Prunus / plum
Common Name: Plum
Most Prunus varieties grown in North America, including both native and introduced species, constitute excellent pollinator plants for a diversity of spring bees. Notably, these include bumble bees, mining bees, mason bees, and sweat bees. The fruit produced by native Prunus species (primarily plum and cherry varieties) found in natural ecosystems provide a significant food and cover source for many species of birds and mammals. Numerous cultivars of native and introduced species of plum, cherry, peach, and apricot are widely available for both ornamental and fruit-bearing uses in gardens and orchards across North America.
Nationwide, the United States and Canada
2 to 5 feet, depending on species
Prunus americana (American plum, wild plum) is widely distributed over the eastern two-thirds of central North America, growing in prairies, woodlands, pastures, and along roadsides and riverbanks. It is highly important as wildlife cover and food. It produces an abundance of white flowers in mid-spring, which provide valuable forage for numerous spring bee species. The fruit can be eaten fresh, canned, jellied or dried.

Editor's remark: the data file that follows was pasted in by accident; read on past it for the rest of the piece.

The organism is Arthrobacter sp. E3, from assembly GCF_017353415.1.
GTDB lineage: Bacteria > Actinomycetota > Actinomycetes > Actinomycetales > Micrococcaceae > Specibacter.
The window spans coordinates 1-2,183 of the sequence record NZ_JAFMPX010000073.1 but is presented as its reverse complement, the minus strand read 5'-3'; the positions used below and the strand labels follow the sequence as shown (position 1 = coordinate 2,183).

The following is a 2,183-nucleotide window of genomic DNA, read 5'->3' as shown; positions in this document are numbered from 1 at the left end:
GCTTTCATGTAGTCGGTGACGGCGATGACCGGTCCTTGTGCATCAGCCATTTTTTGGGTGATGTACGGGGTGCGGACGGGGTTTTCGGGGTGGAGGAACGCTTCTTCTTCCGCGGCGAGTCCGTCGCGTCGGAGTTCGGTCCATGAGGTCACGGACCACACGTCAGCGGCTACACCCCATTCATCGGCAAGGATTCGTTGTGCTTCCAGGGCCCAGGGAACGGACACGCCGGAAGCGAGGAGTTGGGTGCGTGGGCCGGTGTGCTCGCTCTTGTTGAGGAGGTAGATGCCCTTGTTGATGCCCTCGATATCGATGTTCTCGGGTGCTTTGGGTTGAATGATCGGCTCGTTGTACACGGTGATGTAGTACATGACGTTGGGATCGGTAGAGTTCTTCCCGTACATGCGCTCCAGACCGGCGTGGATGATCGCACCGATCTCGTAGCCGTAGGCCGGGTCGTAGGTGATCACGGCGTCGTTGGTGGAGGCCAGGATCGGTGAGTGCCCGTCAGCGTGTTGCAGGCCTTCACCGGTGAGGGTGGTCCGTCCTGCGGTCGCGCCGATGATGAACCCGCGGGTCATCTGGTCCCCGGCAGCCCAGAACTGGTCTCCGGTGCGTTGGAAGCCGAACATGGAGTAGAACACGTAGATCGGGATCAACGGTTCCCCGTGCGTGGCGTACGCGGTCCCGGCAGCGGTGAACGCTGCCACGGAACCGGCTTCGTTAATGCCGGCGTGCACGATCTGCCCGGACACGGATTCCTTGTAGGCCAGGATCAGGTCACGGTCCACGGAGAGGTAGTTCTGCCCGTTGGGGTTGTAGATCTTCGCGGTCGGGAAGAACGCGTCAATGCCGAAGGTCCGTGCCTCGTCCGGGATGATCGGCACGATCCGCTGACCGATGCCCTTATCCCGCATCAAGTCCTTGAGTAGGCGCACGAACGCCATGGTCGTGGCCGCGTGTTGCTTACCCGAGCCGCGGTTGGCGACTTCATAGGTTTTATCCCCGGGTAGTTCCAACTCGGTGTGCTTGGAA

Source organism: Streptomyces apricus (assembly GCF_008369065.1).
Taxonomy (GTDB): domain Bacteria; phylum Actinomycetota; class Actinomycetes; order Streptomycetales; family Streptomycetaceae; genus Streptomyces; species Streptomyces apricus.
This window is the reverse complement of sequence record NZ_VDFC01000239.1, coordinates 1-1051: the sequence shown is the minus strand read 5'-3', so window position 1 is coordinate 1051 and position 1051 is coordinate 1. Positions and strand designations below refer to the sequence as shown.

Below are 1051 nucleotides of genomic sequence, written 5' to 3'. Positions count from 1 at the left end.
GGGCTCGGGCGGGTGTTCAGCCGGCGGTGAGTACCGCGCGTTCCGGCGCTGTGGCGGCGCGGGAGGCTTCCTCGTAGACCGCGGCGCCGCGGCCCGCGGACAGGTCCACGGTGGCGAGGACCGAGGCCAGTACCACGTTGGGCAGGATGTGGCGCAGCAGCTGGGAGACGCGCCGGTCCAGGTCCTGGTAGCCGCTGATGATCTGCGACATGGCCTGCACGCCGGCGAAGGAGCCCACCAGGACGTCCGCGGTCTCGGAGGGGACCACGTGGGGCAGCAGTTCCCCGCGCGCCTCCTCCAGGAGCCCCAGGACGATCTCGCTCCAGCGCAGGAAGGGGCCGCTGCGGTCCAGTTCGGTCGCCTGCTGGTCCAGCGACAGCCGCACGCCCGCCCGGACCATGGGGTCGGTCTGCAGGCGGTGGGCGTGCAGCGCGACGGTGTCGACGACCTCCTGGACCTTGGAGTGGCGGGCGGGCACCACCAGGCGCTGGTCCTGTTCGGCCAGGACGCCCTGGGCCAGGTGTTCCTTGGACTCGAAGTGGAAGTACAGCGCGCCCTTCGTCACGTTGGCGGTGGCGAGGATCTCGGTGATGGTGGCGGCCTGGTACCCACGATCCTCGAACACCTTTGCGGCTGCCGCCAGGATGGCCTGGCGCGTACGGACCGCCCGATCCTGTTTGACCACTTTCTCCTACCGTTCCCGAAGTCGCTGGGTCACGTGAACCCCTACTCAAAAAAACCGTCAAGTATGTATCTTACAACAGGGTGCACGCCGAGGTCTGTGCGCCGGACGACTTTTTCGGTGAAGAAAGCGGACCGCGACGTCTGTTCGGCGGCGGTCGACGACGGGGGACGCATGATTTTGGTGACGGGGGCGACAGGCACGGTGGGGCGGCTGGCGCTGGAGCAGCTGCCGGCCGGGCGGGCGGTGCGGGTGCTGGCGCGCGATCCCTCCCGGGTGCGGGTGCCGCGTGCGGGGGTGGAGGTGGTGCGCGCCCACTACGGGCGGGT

Prunus serotina (black cherry) is widespread in eastern North America, from Nova Scotia, New Brunswick, and Quebec, Canada, Minnesota and North Dakota, southward to Florida and east Texas. The leaves, stem, bark, and stone (pit) of black cherry are toxic, due to the presence of a cyanogenic glycoside. The fruit, however, does not contain the poisonous glycoside and provides an important food source for numerous species of birds and mammals, including the red fox, black bear, raccoon, opossum, squirrels, and rabbits. The trees, which can reach 80 feet, produce white blossoms in late spring to early summer, depending on location.
Numerous cultivars of these and other native Prunus varieties, better suited to use in home gardens, are available in nurseries across North America.